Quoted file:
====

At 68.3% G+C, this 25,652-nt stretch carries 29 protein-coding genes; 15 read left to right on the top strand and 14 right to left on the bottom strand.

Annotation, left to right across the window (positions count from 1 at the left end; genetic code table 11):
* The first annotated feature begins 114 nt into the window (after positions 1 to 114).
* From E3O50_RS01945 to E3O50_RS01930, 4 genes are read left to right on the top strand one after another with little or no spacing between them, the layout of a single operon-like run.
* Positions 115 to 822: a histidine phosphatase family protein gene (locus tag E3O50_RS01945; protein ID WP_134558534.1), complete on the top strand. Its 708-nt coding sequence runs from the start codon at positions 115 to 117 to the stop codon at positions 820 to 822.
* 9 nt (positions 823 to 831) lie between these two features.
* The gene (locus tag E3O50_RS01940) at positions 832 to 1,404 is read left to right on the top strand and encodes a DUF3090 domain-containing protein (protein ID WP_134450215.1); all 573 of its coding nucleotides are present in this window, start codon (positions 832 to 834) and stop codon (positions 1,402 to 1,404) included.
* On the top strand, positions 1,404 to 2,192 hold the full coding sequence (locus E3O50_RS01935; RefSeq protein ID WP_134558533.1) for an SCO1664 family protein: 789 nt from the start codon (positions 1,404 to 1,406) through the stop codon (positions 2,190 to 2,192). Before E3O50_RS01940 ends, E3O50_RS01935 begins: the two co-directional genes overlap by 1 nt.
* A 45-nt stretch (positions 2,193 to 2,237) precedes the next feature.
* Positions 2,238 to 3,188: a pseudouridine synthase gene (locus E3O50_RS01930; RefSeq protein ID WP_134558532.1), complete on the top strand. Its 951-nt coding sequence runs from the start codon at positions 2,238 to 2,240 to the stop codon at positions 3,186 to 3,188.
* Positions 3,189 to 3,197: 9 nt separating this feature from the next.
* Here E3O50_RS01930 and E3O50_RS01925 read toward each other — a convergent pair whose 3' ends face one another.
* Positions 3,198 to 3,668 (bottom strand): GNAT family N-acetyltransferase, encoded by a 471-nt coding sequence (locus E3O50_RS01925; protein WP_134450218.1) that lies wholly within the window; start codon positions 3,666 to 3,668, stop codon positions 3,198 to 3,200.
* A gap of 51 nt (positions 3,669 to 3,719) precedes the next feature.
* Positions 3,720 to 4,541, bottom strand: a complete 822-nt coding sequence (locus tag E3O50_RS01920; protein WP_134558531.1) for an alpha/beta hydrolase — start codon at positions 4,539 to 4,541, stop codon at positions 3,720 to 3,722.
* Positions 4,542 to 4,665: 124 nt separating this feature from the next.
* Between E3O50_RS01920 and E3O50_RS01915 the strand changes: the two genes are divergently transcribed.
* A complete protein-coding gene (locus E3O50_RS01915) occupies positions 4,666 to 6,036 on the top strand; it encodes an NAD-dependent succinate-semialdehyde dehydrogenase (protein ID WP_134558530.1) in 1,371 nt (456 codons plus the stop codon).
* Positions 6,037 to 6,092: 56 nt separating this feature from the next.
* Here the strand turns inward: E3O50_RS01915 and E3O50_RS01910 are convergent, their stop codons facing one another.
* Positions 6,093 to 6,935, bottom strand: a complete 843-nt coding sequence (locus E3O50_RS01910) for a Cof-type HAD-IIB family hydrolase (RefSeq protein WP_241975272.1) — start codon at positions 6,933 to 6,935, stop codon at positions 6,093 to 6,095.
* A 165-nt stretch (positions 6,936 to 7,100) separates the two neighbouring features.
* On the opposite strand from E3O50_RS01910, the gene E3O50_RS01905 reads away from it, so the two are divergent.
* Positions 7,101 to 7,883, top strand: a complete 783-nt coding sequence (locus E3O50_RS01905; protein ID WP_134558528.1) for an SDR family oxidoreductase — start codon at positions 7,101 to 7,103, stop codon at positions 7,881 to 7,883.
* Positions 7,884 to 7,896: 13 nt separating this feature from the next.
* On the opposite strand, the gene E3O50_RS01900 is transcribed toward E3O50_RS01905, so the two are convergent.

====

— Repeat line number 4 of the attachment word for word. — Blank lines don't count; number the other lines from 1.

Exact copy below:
* From E3O50_RS01945 to E3O50_RS01930, 4 genes are read left to right on the top strand one after another with little or no spacing between them, the layout of a single operon-like run.